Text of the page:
Kate Briggs, “Four Questions for Kate Briggs on Roland Barthes’ Preparation of the Novel by Scott Esposito, Conversational Reading ? May 2013
Barthes suggests that the destiny of all books is to end up as ruins, fragmented, remembered in bits and pieces but never in their entirety. I think the image he uses is a piece of lace: in our recollections of them, we turn the books we read into pieces of lace.
Kate Briggs, “Four Questions for Kate Briggs on Roland Barthes’ Preparation of the Novel” by Scott Esposito, Conversational Reading ? May 2013
Barthes refers to the protagonist of the story he’s telling (the story of someone who has experienced the desire to write and wants to set about writing a novel) as a “hero,” a “hero” who will have to undergo three “tests” or “trials.” So there’s already something mythical about the way this story is presented: writers as heroes who somehow manage to achieve their goals despite the setbacks, the difficulties, the interruptions, the breakdowns. Barthes is interested in the force, the desire-to-write that somehow sustains the writer throughout that process. In terms of the relationship between writing and desire, his point is that it’s a question that has been insufficiently studied in the field of literary theory — and this leads him to ask what for me are some very important, but very difficult questions: How is it that works of literature get written? What are the necessary conditions for writing to happen? Why is it that some readers, in love with certain books, feel compelled to write while others don’t?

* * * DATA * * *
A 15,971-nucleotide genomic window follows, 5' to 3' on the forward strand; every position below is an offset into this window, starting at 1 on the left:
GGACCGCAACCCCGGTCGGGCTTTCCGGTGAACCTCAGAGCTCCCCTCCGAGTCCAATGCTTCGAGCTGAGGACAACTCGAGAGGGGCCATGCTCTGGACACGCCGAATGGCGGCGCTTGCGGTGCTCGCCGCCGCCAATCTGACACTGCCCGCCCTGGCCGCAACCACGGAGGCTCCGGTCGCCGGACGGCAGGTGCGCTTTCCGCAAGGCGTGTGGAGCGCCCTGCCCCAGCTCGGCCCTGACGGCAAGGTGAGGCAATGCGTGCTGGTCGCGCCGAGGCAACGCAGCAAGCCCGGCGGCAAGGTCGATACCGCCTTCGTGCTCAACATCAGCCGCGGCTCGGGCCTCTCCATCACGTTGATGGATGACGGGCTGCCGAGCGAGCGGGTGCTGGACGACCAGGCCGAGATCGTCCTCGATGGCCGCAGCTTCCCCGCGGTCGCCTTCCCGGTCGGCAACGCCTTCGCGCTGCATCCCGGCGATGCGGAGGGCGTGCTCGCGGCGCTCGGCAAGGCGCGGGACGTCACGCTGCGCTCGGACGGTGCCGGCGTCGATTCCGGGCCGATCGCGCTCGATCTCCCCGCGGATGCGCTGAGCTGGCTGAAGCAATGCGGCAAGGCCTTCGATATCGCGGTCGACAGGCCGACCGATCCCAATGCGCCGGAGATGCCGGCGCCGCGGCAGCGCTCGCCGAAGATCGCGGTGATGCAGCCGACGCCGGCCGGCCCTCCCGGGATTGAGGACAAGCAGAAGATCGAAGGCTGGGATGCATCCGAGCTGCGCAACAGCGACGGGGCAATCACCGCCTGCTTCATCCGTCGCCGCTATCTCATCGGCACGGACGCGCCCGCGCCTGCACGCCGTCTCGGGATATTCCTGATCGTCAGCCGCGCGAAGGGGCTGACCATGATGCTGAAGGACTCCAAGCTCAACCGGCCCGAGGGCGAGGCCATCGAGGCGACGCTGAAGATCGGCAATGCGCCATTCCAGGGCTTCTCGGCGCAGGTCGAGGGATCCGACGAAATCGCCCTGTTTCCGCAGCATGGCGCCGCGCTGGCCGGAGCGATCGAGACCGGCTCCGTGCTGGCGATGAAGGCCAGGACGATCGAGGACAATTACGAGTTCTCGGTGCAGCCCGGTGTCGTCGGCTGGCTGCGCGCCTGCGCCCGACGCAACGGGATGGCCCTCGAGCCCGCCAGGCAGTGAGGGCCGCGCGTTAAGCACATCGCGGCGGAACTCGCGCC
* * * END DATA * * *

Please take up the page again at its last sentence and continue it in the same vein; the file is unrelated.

Roland Barthes, The Preparation of the Novel, 2003
Will I really write a Novel? I’ll answer this and only this. I’ll proceed as if I were going to write one. …It’s therefore possible that the Novel will remain at the level of — or be exhausted by — its Preparation. Another title for this course … could be “The Impossible Novel.”